A plan is under way to draw down millions of gallons of oil stored in two tanks near Mount Redoubt — the Alaska volcano that has had 18 major eruptions in the last two weeks but has been relatively quiet in recent days.

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The volcano 100 miles southwest of Anchorage began erupting on March 22. Since then, it has produced numerous large explosions that have sent mud and rock cascading down its flanks. Some of that mud and debris has reached the Drift River Terminal, 22 miles away from the volcano.

That has led to concerns that the terminal, where more than 6 million gallons of oil is stored in two tanks, could be damaged and there could be a catastrophic oil spill that would damage Cook Inlet's valuable fisheries.

The Coast Guard said again Thursday that a concrete-enhanced dike surrounding the 42-year-old, Chevron-operated terminal is doing a good job of protecting the tanks.

Plans now are under way to draw down some of the oil in the two tanks. The facility's other five tanks are not in use.

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On Saturday, a Tesoro tanker will be brought to a platform near the terminal to remove some of the oil. The plan is to leave nearly 1.7 million gallons in each tank. Some oil needs to remain in the tanks to prevent them from becoming buoyant and floating away if there was a flood, according to the Coast Guard and officials with the Cook Inlet Pipeline Co. The tanks now are each holding 3.1 million gallons.

The tanker also will be taking on oil from two other facilities that feed Cook Inlet oil to then refill the terminal's two tanks to the current levels through a 20-inch pipe. With the shutdown of the Drift River Terminal, those facilities are either critically short of oil storage capacity or are fast approaching it, said Capt. Mark Hamilton, the Coast Guard's federal on-scene coordinator.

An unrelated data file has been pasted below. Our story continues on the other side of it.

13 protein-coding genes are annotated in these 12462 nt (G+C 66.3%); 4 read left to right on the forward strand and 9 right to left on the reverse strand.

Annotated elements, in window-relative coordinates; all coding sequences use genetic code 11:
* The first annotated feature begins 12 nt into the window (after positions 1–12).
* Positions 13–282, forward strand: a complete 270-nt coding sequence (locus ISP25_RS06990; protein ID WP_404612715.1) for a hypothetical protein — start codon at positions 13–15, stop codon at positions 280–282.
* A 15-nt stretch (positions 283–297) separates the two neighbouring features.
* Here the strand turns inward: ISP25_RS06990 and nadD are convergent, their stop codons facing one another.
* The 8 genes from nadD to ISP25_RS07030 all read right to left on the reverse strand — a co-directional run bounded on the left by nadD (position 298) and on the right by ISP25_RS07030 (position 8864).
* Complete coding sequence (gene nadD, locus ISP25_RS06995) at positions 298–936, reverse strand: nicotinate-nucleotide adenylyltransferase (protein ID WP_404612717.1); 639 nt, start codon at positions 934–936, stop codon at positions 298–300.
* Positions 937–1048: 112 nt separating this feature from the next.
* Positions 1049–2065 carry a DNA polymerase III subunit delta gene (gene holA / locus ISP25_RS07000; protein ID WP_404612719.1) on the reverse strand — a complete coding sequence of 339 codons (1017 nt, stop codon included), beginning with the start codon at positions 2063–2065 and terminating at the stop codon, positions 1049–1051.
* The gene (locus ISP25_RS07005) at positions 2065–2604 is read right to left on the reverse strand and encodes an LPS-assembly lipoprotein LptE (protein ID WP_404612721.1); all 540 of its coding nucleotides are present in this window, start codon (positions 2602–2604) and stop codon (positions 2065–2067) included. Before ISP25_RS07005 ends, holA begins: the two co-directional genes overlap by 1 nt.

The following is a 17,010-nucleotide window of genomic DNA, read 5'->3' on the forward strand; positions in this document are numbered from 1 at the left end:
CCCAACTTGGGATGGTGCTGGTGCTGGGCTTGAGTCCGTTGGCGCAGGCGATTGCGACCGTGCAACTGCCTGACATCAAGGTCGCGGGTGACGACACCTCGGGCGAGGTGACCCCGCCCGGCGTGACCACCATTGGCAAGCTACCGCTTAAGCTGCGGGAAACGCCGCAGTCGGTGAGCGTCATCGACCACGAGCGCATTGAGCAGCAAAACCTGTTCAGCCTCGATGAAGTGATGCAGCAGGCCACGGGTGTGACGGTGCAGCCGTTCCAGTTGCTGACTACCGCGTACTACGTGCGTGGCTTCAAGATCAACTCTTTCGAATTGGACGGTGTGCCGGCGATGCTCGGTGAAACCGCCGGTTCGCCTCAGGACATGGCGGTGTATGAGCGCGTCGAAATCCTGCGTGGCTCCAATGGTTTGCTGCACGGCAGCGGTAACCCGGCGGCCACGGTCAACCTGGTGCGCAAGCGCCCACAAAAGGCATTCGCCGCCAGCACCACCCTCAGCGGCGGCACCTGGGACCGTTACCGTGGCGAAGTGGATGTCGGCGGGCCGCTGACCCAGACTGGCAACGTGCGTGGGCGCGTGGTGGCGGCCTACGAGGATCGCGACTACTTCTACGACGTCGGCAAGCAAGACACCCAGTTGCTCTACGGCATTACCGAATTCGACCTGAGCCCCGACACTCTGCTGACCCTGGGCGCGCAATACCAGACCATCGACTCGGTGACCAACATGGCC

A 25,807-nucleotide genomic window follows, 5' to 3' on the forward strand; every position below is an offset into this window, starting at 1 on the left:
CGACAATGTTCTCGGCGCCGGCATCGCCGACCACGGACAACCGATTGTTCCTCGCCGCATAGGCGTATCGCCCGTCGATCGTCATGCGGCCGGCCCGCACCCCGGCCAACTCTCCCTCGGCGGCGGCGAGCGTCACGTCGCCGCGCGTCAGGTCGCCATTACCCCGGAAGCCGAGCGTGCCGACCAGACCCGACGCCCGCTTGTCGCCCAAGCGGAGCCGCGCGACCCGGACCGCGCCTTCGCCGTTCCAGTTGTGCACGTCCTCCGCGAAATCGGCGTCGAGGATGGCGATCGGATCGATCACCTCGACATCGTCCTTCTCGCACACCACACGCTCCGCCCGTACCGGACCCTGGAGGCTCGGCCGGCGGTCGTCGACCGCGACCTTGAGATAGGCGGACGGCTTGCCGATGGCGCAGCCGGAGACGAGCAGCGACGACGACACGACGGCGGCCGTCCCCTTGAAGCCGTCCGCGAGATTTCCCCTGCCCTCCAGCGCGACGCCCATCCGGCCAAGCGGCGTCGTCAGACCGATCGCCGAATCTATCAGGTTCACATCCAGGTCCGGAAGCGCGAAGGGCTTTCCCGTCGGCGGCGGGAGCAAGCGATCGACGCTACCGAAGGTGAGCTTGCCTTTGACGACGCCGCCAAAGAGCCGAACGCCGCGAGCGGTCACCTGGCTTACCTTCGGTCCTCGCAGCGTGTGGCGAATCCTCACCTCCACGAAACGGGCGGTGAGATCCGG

The oil also needs to begin flowing again as it is an important component of the Cook Inlet economy, he said.

"We are looking to remove as much of the product as we safely can," Hamilton said.

During the transfer of oil, Hamilton said the risk that exists now at the facility will not be increased. That means that oil in the two tanks will not increase over its current level of 3.1 million gallons each.

The goal is to remove about 6.2 million gallons from the system.

The pipeline that runs from the terminal to the offshore platform is being tested in preparation for Saturday, Hamilton said. When the oil is off-loaded, it will be taken by tanker to a storage facility at the Tesoro refinery in Nikiski where the fairly light crude will be processed into gasoline and other petroleum products.

In the meantime, the Coast Guard, working with Cook Inlet Pipeline Co. and the state Department of Environmental Conservation, is working on a more long-range plan that will look into, among other things, how often a tanker will be needed at Drift River.

While it is encouraging that a plan is under way to draw down the level of oil in the tanks, it appears that the priority remains the same for the government and oil industry — to keep the oil flowing, said Bob Shavelson, executive director of conservation group Cook Inletkeeper.

One question does not get answered, Shavelson said: "What would it cost Cook Inlet to have a catastrophic spill?"